We are pleased to feature in this interview one of the world’s leading underwater photographers: EOS Professional Tony Wu. Among other accolades, Tony has received the Grand Prize in the Blue Earth Underwater Photo Contest, Japan’s largest and most prestigious underwater photography competition; Grand Prize for his book Silent Symphony at the Festival Mondial de L’image Sous-Marine in Antibes, France; and First Prize in the Underwater Category of the Wildlife Photographer of the Year organised by BBC Worldwide, the Natural History Museum in London, and Veolia Environnement.
EOS Professional Tony Wu
Earlier this month, Tony shared with the EOS World community his inspiring background and excellent works through an underwater photography dialogue session.
Adorable sea lion on white sand in Carnac Island, Australia
EOS 5D Mark II | F/14 | ISO 320 | 1/400s
1. Could you tell us how you started with underwater photography and what has driven you to dedicate yourself into this genre of photography?
I’ve loved the ocean for as long as I can remember, and I’ve always been keen on visual art. When I was young, I spent as much time as I could at the beach and in the water. I read everything I came across about the ocean, and watched every documentary about marine life I came across. I also sketched and painted a lot when I was a kid, so taking up underwater photography was a natural progression.
Of course, getting certified to dive, learning photography, and investing in camera gear requires both time and money, so I wasn’t able to pursue marine photography until after I had worked for several years and saved up some money.
I bought my first camera in 1989 (a beat-up, used, mechanical clunker), started diving in 1992, and took my first underwater photos (pretty bad ones!) in 1995.
2. How do you describe your work to someone who has never seen it?
The motto on my website is “ars gratia scientiae” which is Latin for “art for the sake of knowledge.”
In other words, I strive to create aesthetically pleasing, one-of-a-kind images that convey meaningful messages about the underwater world.
Taking pretty pictures is fine, but if an image doesn’t grab the viewer’s attention, then tell a story or communicate a message of substance…what’s the point?
Giant frogfish (Antennarius commerson) with backlighting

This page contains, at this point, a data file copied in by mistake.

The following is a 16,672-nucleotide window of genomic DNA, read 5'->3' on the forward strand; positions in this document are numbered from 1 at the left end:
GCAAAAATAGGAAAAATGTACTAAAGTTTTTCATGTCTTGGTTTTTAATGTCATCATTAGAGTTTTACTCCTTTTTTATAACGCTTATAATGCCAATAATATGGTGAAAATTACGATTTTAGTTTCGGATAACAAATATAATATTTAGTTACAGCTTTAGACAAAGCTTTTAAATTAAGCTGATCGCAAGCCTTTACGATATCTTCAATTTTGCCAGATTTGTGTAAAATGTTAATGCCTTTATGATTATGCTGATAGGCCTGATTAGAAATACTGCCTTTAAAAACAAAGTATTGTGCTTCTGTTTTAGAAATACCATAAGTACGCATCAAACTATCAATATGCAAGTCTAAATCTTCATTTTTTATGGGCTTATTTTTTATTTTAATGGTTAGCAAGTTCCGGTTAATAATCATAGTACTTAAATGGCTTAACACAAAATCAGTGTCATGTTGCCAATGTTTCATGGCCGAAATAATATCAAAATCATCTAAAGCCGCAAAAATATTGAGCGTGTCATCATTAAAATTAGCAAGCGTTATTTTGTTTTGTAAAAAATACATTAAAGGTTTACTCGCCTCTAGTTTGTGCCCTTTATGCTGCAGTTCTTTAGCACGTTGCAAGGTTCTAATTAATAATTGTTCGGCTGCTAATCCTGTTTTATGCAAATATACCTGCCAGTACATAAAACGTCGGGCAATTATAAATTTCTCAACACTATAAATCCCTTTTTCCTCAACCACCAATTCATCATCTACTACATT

EOS 5D | F/10 | ISO 200 | 1/125s
3. At what point did you realise to take underwater photography as a career?
There was no single point per se. I pursued underwater photography while working full-time.
Back in the days of film, there weren’t as many people taking cameras underwater as there are now, so making progress was a struggle. It wasn’t easy getting advice or information, and it took days, often weeks before I’d get developed rolls of film back. The learning curve was steep, to say the least.
I started getting images published fairly quickly and won a few awards. One thing led to another, and by around 2004, I was devoting nearly all my time to photography.
4. Share with us the most favourite underwater photo and experience you have ever done – and why?
I don’t really have a favourite photo or experience. Every minute I spend in the ocean is special, every encounter unique. Though I’ve taken many thousands of photos, the majority of the time I’m in the ocean I’m not taking photos. In fact, I’ve missed many more photo opportunities than I’ve succeeded in capturing. Things happen, and you’re often caught by surprise, or perhaps have the wrong lens for the occasion. Watching a whale swim overhead while you’ve got your head buried in the reef photographing nudibranchs is a classic example.
Pygmy blue whale (Balaenoptera musculus brevicauda) in Sri Lanka
EOS 5D Mark III | F/9 | ISO 640 | 1/400s
Treasuring every moment, no matter how potentially frustrating or trivial, is vital.
I’ve encountered too many people who became upset due to bad weather, uncooperative animals, bad luck, etc. Just having the opportunity to be at sea to try to take photos is a privilege. Appreciating this point cultivates good fortune and terrific encounters at sea.
Having said this, I’ve been fortunate to have some spectacular experiences, such as photographing a sperm whale eating giant squid, witnessing massive spawning aggregations comprising thousands of hormone-crazed bumphead parrotfish, swimming among a bunch of male humpback whales competing for a female, documenting the courtship and mating of whitespotted bamboo sharks, nearly being eaten by a silvertip shark, and much, much more.
It’s impossible to have a favourite moment when I’ve had so many mind-blowing experiences.
5. Do you have any favourite diving spots/locations where you frequently go to do underwater photography?
Not really. There are some locations I’ve visited repeatedly over the years, but that’s because I’m pursuing long-term projects to study and document specific animals, environments or phenomena.
For example, I’ve been traveling to the Kingdom of Tonga since 2003, and I’ve probably spent more time in the water with humpback whales there than anyone else ever has. Though I obviously strive to create beautiful images, my interest there is in learning as much as I can about the whales.
Female humpback whale with calf in Tonga
EOS 5D Mark III | F/5.6 | ISO 800 | 1/320s
In other words, my desire to learn drives my photography. Photography does not determine where I go.
6. What are the common roadblocks or challenges you face during your underwater shoots? Any advice on how to overcome them?
The biggest for me is often lack of information/ lack of pre-existing knowledge. Many of the subjects and situations I set out to photograph have never been documented properly.
The best way to address this particular hurdle is to put in a lot of time with pure grunt work: researching places, environments, animals, etc. as much as possible (reading, asking questions, consulting knowledgeable people), and then investing/ risking time on location to observe, adapt, learn, and finally sharing whatever knowledge I may have gained with the people who’ve helped me and anyone else who might be interested.